Midterm elections are a cause for student apathy rather than interest

In Opinion
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Photo by Marisela Gonzalez

Midterm elections have more informed voters than general elections. This is partly because most millennials don’t care as much about midterms as they do general elections.

Students are at an age where they are selfish; if a candidate or proposition doesn’t directly affect them, they aren’t going to vote.

Such a perspective is unfortunate because it negatively impacts our democratic process by allowing the few informed individuals to vote for the masses. Moreover, when younger individuals opt not to vote, it leaves out an important voice of our generation.

The apathy that students take on during midterm elections is apparent. These elections usually have a lower turnout than general elections.

Compare that with presidential elections. In 2008, 57.1 percent of eligible voters cast ballots in the election; this was the highest level in four decades. During the subsequent midterm election, only 36.9 percent cast ballots. Then in 2012, the percent jumped to 53.7 percent. Admittedly, no election brings out all eligible voters.

Part of the reason people are more likely to vote in presidential, rather than midterm elections, is because of their recognition of who’s on the ballot, according to Matthew Jarvis, Ph.D., associate professor of political science at Cal State Fullerton. He siad more than 96 percent of people can name the current president, but only a third of people can name their representative.

“We can hardly expect people to vote in an election for or against someone they’ve never heard of,” Jarvis said. “This is partly because people don’t care, partly because media don’t give midterms as much coverage (particularly of the individuals involved), and partly because presidential contests are inherently more competitive.”

Only 13 percent of voters from this midterm election were under the age of 30, according to Pew Research exit polls. In the 2010 midterm election, they made up a whopping 12 percent. These numbers are vastly different than the 19 percent they made up in the 2012 presidential election.

Students are too short-sighted and are incapable of seeing the broader picture when it comes to caring about something that greatly affects others rather than just themselves.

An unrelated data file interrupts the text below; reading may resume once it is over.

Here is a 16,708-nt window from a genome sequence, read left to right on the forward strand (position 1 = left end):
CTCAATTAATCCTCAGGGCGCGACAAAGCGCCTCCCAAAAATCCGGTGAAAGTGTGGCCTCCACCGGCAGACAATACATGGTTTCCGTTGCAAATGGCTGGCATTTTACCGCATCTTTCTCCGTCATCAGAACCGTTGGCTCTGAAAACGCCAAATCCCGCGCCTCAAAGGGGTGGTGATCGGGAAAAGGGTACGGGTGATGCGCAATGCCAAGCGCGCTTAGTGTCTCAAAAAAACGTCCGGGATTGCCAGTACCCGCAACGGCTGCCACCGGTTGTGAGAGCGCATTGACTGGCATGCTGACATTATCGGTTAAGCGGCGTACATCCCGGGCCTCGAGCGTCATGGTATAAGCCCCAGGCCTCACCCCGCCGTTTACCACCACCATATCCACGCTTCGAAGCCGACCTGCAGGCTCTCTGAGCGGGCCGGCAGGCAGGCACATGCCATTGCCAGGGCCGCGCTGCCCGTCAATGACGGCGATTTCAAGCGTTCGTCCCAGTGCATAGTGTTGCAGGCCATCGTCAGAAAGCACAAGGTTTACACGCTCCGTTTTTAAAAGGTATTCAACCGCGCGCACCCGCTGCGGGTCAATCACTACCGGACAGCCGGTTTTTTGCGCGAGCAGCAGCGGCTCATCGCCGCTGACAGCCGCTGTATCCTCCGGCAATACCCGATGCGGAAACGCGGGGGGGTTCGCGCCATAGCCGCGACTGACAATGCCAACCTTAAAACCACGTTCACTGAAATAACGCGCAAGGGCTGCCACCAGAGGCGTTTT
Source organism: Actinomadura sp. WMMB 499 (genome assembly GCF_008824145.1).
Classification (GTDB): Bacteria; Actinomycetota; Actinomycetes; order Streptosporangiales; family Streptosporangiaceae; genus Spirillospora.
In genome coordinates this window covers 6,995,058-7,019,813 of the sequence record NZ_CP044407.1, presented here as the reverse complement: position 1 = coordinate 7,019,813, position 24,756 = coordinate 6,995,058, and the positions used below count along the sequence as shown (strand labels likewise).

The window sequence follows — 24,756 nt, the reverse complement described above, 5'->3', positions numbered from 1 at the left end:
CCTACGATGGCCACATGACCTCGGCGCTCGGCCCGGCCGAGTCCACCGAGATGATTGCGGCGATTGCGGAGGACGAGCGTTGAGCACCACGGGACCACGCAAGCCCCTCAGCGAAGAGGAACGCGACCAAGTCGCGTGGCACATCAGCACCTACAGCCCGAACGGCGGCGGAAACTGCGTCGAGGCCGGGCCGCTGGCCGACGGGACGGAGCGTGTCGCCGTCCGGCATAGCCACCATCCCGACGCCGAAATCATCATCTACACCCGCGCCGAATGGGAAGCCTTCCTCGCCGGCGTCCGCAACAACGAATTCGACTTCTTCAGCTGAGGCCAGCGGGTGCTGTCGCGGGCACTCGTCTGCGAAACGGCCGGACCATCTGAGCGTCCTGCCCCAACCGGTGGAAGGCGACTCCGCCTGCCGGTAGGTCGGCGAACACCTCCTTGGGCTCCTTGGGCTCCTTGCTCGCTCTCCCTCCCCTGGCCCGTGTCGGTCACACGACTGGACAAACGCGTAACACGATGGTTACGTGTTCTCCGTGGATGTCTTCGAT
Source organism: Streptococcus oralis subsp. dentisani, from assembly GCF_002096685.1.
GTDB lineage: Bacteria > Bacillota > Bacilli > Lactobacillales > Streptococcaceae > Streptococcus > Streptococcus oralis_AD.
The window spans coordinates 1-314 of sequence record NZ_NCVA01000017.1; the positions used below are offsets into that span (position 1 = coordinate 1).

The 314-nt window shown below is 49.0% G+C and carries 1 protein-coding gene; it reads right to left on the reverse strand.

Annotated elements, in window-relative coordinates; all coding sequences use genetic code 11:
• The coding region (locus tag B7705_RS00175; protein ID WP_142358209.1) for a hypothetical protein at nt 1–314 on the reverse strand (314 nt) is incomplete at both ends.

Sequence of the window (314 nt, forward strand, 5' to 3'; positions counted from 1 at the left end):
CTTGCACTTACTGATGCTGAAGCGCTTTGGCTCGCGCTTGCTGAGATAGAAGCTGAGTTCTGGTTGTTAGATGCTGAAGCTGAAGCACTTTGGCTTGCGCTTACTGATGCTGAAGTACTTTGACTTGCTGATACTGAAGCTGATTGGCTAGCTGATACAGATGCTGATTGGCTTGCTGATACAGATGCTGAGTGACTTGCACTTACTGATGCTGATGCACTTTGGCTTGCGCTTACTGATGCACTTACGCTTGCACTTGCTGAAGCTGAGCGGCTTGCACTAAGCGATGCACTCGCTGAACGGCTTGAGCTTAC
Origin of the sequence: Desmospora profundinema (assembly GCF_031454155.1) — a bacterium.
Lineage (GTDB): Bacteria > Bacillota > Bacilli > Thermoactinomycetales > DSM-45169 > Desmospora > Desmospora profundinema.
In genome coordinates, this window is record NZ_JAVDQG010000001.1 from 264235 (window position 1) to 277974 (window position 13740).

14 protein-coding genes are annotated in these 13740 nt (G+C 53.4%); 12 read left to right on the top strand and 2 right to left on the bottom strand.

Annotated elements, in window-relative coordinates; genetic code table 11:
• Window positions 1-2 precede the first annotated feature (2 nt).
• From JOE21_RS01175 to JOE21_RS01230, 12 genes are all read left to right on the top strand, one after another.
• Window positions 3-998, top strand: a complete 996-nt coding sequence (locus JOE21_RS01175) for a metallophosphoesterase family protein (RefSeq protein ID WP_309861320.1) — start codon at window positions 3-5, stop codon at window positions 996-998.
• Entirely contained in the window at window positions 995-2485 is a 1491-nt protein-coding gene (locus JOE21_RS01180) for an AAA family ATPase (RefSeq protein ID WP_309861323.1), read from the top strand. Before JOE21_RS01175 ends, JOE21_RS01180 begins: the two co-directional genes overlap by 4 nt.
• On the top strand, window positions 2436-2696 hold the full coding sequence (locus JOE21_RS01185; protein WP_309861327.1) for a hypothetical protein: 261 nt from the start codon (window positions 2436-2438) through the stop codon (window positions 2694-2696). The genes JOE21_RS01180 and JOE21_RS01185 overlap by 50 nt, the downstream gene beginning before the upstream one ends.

Students care about midterm elections if they know what’s at stake and what’s important to them, said Scott Spitzer, Ph.D., associate professor of political science for CSUF. However, he said students are no different from the general public during midterm elections; the American people as a whole are uninformed.

“I think people don’t pay as much attention to elections unless the president is on the ballot. Students have very low turnout as well in midterm elections,” Spitzer said.

He also said voter turnout is dependant on how tightly contested that district’s race is. If the race is tight, there is more advertising, which translates into more public awareness.

Voters who went to the polls this year went because they were discontent with the current administration and wanted to see change with their local government, according to ABC News.

It’s not just one side of the political aisle getting the heat. It’s estimated that as much as 34 percent of voters were voting in opposition to President Barack Obama, and 61 percent of voters were voting because they were dissatisfied with the Congressional Republicans. These are the voters who are paying enough attention to get upset with how public officials are running the country.

Stephen Stambough, Ph.D., professor and chair of the division of politics, administration and justice, teaches classes on elections and campaigns. He said midterm voters aren’t necessarily more informed, but are rather habitual voters, who consider voting part of their identity.

Similar to Spitzer, he also believes students care about midterm elections if there’s a really high-profile issue involved, except this wasn’t one of those years.

Instead, this year California’s ballot had dull, yet important, initiatives and the gubernatorial race wasn’t competitive.

Students are not going to change. Unless politicians or propositions give students something they want, they won’t take time out of their day to vote.

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